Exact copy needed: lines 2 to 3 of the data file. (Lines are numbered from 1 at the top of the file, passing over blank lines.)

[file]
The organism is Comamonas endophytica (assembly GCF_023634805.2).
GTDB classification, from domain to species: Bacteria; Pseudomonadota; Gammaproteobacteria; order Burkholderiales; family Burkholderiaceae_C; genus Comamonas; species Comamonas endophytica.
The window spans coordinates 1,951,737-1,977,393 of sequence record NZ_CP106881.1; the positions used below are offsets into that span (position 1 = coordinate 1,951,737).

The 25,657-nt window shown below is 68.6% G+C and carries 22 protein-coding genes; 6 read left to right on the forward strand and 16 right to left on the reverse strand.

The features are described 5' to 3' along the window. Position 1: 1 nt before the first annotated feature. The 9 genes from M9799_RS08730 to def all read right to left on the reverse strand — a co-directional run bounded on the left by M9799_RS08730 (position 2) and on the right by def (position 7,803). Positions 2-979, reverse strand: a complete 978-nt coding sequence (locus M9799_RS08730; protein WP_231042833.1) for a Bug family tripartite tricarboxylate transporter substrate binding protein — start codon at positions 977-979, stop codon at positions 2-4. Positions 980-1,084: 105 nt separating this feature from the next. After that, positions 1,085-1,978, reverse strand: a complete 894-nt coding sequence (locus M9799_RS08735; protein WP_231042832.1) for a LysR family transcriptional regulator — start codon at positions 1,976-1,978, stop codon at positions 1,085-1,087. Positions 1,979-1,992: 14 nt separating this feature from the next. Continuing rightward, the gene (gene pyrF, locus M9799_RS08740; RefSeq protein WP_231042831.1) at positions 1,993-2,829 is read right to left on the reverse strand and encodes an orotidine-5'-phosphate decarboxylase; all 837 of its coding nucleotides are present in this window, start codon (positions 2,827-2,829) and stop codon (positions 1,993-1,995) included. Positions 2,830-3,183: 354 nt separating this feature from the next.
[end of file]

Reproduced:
GTDB classification, from domain to species: Bacteria; Pseudomonadota; Gammaproteobacteria; order Burkholderiales; family Burkholderiaceae_C; genus Comamonas; species Comamonas endophytica.
The window spans coordinates 1,951,737-1,977,393 of sequence record NZ_CP106881.1; the positions used below are offsets into that span (position 1 = coordinate 1,951,737).